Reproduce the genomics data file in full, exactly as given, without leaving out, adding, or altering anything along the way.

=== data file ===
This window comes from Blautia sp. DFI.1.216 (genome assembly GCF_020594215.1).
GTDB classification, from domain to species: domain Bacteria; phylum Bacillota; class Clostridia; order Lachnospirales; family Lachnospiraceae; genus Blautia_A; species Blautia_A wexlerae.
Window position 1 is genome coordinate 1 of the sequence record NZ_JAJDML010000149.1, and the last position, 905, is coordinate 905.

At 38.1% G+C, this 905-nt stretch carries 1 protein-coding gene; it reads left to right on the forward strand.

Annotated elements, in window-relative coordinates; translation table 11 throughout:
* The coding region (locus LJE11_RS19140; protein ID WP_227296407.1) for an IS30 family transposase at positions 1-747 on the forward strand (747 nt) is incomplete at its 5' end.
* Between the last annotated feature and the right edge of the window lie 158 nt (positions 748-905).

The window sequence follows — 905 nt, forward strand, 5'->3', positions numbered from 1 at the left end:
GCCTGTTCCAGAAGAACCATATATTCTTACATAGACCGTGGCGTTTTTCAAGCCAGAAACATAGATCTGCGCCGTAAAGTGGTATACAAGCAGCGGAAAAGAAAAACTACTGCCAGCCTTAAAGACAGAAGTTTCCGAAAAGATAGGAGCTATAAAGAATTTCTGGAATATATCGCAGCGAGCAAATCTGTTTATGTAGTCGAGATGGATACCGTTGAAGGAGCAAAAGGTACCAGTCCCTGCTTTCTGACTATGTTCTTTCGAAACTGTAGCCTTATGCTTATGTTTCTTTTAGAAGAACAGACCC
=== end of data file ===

This window comes from Blautia sp. DFI.1.216 (genome assembly GCF_020594215.1).
GTDB classification, from domain to species: domain Bacteria; phylum Bacillota; class Clostridia; order Lachnospirales; family Lachnospiraceae; genus Blautia_A; species Blautia_A wexlerae.
Window position 1 is genome coordinate 1 of the sequence record NZ_JAJDML010000149.1, and the last position, 905, is coordinate 905.

At 38.1% G+C, this 905-nt stretch carries 1 protein-coding gene; it reads left to right on the forward strand.

Annotated elements, in window-relative coordinates; translation table 11 throughout:
* The coding region (locus LJE11_RS19140; protein ID WP_227296407.1) for an IS30 family transposase at positions 1-747 on the forward strand (747 nt) is incomplete at its 5' end.
* Between the last annotated feature and the right edge of the window lie 158 nt (positions 748-905).

The window sequence follows — 905 nt, forward strand, 5'->3', positions numbered from 1 at the left end:
GCCTGTTCCAGAAGAACCATATATTCTTACATAGACCGTGGCGTTTTTCAAGCCAGAAACATAGATCTGCGCCGTAAAGTGGTATACAAGCAGCGGAAAAGAAAAACTACTGCCAGCCTTAAAGACAGAAGTTTCCGAAAAGATAGGAGCTATAAAGAATTTCTGGAATATATCGCAGCGAGCAAATCTGTTTATGTAGTCGAGATGGATACCGTTGAAGGAGCAAAAGGTACCAGTCCCTGCTTTCTGACTATGTTCTTTCGAAACTGTAGCCTTATGCTTATGTTTCTTTTAGAAGAACAGACCC